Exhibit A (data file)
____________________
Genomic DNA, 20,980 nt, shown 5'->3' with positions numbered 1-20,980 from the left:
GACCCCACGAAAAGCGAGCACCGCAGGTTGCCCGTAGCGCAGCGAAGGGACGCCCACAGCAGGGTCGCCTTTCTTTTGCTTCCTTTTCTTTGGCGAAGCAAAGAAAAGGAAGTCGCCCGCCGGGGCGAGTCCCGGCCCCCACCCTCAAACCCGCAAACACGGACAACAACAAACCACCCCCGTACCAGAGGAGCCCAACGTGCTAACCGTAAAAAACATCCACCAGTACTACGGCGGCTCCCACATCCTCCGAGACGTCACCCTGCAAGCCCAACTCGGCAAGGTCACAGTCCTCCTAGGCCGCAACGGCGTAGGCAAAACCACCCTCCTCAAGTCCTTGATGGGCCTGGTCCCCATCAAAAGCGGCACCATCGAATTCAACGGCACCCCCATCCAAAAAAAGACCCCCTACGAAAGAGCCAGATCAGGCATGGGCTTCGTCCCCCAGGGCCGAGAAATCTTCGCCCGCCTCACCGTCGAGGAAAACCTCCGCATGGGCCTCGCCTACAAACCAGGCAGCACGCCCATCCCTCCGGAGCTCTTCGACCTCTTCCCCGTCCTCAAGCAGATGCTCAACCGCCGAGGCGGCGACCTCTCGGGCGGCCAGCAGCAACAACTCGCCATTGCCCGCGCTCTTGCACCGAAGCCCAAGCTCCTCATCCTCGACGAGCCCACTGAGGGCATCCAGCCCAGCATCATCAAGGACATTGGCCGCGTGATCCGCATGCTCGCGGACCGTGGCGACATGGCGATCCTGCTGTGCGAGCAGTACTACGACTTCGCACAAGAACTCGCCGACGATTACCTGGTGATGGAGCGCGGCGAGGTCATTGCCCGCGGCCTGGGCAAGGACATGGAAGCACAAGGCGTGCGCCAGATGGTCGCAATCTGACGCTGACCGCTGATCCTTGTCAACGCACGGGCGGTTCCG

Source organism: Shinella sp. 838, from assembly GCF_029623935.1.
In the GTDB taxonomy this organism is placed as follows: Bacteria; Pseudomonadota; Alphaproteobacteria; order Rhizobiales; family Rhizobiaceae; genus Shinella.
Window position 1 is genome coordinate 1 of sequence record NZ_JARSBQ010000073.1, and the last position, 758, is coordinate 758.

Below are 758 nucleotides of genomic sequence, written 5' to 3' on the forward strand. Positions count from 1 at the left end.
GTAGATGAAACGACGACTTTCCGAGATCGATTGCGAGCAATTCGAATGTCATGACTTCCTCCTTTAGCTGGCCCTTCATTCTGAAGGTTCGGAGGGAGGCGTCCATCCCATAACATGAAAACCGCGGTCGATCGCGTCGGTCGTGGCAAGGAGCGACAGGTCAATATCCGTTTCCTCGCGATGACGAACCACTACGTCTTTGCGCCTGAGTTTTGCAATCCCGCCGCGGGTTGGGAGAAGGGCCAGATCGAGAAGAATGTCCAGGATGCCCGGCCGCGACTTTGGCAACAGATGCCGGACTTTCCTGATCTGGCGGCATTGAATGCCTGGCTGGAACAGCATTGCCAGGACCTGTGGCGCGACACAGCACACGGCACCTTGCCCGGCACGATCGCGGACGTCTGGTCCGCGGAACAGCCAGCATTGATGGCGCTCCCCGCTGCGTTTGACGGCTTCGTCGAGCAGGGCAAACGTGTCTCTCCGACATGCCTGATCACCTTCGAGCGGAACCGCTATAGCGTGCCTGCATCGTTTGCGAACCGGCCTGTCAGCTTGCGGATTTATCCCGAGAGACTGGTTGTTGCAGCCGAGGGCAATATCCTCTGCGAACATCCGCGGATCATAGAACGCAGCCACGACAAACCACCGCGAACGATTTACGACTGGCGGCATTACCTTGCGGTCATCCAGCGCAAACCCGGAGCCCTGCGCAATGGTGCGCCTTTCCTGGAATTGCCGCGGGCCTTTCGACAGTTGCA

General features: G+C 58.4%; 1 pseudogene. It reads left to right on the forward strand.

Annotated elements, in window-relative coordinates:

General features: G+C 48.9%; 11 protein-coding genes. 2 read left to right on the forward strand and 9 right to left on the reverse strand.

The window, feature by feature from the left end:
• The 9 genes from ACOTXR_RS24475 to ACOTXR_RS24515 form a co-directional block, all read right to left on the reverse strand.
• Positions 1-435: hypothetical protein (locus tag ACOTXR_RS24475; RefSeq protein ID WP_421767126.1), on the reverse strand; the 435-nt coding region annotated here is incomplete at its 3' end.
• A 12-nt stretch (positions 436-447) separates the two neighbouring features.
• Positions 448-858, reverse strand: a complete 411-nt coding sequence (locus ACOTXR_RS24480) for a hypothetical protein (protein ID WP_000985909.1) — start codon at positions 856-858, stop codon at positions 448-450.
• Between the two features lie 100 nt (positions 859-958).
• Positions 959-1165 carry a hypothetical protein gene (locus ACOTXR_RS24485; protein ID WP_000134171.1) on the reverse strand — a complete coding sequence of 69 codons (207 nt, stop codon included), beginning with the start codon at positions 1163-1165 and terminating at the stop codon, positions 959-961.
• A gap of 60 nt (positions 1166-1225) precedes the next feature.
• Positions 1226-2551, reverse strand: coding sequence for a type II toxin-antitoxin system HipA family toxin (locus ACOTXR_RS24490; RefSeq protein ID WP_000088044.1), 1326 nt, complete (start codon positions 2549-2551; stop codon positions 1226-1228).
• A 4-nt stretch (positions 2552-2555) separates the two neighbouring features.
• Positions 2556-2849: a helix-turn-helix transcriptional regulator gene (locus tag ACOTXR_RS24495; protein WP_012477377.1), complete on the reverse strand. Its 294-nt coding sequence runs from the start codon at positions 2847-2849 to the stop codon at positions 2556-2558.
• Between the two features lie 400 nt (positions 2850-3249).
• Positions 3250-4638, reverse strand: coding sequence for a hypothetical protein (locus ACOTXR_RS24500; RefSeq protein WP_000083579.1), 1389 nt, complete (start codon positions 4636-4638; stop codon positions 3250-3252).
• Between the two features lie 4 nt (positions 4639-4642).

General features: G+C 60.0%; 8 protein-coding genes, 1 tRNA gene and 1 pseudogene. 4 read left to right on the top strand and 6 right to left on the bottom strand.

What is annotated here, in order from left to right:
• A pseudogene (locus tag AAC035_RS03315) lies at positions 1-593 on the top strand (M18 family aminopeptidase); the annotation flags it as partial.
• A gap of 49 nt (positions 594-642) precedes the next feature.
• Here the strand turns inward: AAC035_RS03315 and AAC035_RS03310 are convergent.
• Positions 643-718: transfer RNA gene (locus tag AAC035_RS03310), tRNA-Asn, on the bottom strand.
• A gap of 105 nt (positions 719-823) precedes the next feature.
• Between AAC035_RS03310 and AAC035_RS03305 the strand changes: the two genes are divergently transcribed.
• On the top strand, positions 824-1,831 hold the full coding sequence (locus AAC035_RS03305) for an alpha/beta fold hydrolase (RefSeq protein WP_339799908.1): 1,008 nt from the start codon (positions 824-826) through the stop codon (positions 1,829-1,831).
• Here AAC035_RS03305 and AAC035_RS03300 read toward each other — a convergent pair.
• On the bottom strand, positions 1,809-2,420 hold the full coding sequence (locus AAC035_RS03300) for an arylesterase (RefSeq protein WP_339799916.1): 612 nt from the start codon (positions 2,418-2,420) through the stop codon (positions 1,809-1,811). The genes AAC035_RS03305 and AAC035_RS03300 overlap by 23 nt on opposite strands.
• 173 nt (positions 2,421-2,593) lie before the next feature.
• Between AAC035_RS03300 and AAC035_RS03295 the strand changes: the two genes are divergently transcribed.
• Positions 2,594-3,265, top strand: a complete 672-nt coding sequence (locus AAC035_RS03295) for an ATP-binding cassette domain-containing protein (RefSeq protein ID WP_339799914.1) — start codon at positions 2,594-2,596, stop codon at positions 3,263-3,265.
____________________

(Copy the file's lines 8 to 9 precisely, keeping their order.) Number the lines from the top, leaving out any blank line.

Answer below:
General features: G+C 58.4%; 1 pseudogene. It reads left to right on the forward strand.

Annotated elements, in window-relative coordinates: